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Teton Dam ruins.

Collapsed Teton Dam Overlook

Field review by the editors.

Newdale, Idaho

One Saturday morning, June 5, 1976, a family on vacation turned off an Idaho highway, following signs to an observation spot for the brand new Teton Dam.


The parking lot and platform were ideally located on the cliffs overlooking the vast earthen wall, 305 feet high and 3,000+ feet wide -- a spectacular achievement, now holding back a lake of water.

The family -- geography college professor Dale Howard, his wife Linda, and three daughters -- arrived at an auspicious moment for snapshots. The dam had been completed the previous November, and the 280-foot-deep reservoir had filled with water from Winter and Spring runoff. But that June morning there was frantic activity at its base. As the Howards and other tourists watched, two bulldozers far below pushed dirt against a "wet spot." Suddenly, the crew scrambled up ropes for safety as the dozers disappeared in mud.

Just before noon the crest of the dam gave way as water and mud poured into the canyon below. Dale snapped photos of the entire sequence of the dam's demise, in what may have been the most exciting vacation slide show ever. It was also one of America's largest engineering disasters.

Historical marker.

The ensuing flood left a wake of destruction. When it hit the city of Rexburg the water wall was 15 feet high. The deluge blasted through a lumber yard, scooping up logs, some of which smashed open gas storage tanks, which then exploded and set fire to trees and buildings. The flood water ravaged other towns before finally stopping at the American Falls Reservoir. It ultimately destroyed an 80-mile-long region and 100,000 acres of farm and grazing land. Eleven people died.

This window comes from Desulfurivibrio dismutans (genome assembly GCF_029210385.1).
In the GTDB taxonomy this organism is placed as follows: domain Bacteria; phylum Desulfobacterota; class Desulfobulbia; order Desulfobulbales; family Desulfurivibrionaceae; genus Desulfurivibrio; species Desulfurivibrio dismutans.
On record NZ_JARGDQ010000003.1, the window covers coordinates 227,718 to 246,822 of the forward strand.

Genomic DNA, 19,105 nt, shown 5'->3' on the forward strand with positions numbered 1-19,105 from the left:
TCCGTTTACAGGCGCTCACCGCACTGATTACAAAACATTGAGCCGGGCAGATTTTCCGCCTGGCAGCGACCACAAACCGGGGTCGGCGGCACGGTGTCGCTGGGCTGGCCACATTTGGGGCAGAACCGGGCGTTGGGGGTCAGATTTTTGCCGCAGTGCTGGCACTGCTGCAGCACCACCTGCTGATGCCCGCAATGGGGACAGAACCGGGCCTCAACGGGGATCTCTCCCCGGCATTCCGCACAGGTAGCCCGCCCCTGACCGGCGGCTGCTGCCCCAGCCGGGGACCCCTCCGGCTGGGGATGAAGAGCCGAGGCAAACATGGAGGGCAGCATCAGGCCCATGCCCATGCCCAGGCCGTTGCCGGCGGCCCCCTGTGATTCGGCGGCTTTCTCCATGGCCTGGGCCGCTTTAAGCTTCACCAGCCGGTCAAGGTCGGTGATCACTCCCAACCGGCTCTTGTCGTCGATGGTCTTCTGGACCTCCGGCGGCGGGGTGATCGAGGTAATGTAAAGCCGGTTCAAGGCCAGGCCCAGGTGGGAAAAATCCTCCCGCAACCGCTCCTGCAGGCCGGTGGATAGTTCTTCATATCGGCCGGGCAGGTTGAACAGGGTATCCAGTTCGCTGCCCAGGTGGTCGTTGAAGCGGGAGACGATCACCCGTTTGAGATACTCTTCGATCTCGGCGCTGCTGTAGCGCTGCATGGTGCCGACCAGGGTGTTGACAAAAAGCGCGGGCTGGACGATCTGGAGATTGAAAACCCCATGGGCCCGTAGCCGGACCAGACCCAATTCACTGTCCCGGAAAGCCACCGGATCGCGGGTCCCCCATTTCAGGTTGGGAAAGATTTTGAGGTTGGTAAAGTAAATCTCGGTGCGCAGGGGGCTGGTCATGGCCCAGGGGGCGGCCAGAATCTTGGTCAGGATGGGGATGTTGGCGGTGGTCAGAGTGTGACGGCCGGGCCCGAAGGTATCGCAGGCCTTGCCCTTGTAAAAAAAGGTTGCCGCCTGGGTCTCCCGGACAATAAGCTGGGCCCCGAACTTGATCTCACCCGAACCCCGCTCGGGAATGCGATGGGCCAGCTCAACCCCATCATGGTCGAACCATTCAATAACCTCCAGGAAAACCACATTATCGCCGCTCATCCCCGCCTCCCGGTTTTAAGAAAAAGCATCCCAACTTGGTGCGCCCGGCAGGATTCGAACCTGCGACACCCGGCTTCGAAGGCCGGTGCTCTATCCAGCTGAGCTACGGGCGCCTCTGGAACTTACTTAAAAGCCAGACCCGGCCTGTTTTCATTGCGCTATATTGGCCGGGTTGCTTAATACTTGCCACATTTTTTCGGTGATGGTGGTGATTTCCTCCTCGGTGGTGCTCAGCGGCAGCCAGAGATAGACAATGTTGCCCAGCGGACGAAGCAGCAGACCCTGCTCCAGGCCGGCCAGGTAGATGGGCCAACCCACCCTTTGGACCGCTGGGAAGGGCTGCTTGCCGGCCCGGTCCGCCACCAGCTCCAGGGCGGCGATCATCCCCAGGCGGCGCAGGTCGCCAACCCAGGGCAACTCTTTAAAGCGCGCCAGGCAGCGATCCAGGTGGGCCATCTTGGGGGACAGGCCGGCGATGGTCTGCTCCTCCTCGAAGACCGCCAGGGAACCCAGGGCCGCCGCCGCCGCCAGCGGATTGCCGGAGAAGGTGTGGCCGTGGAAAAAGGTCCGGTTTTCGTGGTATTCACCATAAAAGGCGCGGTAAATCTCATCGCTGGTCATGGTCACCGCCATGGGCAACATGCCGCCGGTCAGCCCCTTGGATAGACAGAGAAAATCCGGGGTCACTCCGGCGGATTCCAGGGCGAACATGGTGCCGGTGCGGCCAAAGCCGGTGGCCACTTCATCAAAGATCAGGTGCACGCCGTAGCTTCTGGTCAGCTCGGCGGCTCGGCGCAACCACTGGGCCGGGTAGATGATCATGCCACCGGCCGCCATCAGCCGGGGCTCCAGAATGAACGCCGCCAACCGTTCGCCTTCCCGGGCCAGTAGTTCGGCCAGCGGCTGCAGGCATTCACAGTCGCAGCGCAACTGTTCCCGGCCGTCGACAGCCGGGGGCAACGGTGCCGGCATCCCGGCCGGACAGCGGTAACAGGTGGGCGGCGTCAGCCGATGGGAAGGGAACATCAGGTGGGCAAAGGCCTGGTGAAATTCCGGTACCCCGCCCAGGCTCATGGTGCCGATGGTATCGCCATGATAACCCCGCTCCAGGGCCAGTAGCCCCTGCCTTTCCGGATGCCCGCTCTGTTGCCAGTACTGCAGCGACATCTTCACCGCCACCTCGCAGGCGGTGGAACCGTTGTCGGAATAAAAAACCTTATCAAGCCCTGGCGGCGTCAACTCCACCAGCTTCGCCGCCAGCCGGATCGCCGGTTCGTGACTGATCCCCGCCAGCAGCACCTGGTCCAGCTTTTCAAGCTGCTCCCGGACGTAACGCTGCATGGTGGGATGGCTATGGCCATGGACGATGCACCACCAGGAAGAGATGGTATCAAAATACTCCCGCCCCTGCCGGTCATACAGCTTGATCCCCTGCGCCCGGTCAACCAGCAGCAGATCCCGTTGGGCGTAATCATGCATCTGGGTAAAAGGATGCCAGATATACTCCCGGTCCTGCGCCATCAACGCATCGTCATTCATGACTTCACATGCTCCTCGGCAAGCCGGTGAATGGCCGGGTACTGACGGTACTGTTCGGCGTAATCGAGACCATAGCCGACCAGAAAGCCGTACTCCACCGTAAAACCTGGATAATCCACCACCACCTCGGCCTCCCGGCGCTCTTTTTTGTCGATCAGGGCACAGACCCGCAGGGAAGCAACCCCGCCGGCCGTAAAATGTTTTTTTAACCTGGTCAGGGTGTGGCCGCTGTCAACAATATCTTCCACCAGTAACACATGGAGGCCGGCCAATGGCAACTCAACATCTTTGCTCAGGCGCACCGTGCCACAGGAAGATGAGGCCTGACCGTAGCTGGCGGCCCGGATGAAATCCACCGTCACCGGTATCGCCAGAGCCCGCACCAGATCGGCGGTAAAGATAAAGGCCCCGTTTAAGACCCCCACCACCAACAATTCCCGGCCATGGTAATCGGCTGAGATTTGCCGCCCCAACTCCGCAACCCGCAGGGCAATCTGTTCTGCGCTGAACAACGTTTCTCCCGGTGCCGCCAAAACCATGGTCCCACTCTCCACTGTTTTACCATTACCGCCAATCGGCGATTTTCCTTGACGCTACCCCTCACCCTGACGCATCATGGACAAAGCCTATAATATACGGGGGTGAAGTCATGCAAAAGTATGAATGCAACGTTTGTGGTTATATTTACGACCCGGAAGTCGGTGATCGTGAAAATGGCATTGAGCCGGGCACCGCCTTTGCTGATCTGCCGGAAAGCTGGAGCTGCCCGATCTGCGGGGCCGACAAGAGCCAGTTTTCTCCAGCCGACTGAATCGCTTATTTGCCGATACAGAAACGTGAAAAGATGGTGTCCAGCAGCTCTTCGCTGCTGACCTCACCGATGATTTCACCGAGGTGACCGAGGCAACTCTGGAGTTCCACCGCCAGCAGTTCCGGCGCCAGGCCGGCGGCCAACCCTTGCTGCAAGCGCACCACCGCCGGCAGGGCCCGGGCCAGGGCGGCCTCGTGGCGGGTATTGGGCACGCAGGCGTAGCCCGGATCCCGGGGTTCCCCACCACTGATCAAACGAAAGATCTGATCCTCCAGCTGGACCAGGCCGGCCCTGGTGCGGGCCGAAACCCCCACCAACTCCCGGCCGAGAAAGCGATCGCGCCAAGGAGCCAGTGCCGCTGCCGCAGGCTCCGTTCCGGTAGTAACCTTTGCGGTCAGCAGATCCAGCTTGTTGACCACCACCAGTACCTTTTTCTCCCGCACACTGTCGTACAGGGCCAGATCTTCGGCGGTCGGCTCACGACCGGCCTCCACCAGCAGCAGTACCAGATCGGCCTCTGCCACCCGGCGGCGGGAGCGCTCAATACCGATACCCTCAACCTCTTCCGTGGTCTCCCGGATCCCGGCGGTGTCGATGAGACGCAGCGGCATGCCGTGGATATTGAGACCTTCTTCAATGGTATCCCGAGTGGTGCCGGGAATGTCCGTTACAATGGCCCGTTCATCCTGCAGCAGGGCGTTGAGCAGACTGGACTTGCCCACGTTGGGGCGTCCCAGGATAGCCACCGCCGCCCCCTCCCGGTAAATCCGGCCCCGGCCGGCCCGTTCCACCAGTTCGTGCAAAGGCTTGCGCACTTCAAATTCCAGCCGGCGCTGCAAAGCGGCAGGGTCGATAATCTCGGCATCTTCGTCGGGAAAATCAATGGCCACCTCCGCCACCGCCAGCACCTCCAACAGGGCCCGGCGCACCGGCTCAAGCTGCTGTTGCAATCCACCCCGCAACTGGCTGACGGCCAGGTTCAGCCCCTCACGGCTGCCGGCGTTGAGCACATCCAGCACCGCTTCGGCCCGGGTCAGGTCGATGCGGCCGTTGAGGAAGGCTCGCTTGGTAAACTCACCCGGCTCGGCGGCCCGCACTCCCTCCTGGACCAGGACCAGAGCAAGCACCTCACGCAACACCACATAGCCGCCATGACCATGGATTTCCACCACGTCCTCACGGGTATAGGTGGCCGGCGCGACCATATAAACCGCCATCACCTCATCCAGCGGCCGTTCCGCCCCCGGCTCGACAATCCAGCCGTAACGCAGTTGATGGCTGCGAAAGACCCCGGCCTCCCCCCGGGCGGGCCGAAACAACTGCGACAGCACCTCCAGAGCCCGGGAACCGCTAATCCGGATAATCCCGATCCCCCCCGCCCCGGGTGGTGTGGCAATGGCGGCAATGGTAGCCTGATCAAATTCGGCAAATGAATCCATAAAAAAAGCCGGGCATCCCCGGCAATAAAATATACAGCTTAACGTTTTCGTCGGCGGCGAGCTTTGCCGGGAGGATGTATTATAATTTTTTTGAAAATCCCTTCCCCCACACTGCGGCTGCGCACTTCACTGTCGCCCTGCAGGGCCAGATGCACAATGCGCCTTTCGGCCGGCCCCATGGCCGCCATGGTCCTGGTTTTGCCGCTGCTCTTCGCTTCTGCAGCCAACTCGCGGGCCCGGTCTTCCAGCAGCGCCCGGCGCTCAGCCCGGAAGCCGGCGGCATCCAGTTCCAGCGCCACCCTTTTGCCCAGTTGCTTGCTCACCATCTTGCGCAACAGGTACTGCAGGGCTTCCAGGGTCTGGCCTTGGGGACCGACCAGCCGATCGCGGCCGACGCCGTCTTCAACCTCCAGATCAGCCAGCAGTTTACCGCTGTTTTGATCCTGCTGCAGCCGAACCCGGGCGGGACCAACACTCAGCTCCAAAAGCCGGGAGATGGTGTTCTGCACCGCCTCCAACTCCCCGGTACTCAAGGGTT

Investigations after the flood noted conditions that contributed to the failure: porous fractured volcanic rock and caverns (inadequately plugged with concrete grout), and excessive rainfall that filled the reservoir before primary outlet tubes were completed.

Today, travelers on Idaho Route 33 encounter a large historical marker, and can detour for a look from the same observation point. What remains is a huge scar and gap in the canyon. The overlook and weathered parking area is large, unattended. You may have it all to yourself. There's no reason to remove the observation site, or the dam remnants. And no one will try to build a dam there again.

Also see: Museum of Rexburg: Teton Flood Exhibit

Collapsed Teton Dam Overlook

Teton Dam Rd, Newdale, ID
From Teton, drive east seven miles on Hwy 33. Turn left at the historical sign and electrical substation onto Teton Dam Rd. Drive north 1.5 miles. When the road bends right, turn left into the parking lot. A short walkway leads to the overlook.
RA Rates:
Worth a Detour
Save to My Sights

Nearby Offbeat Places

Frostop Root Beer MugFrostop Root Beer Mug, Ashton, ID - 12 mi.
Museum of Rexburg: Teton Flood ExhibitMuseum of Rexburg: Teton Flood Exhibit, Rexburg, ID - 13 mi.
Boat-Shaped HouseBoat-Shaped House, Rexburg, ID - 15 mi.
In the region:
Peter Toth Indian Head, Idaho Falls, ID - 36 mi.

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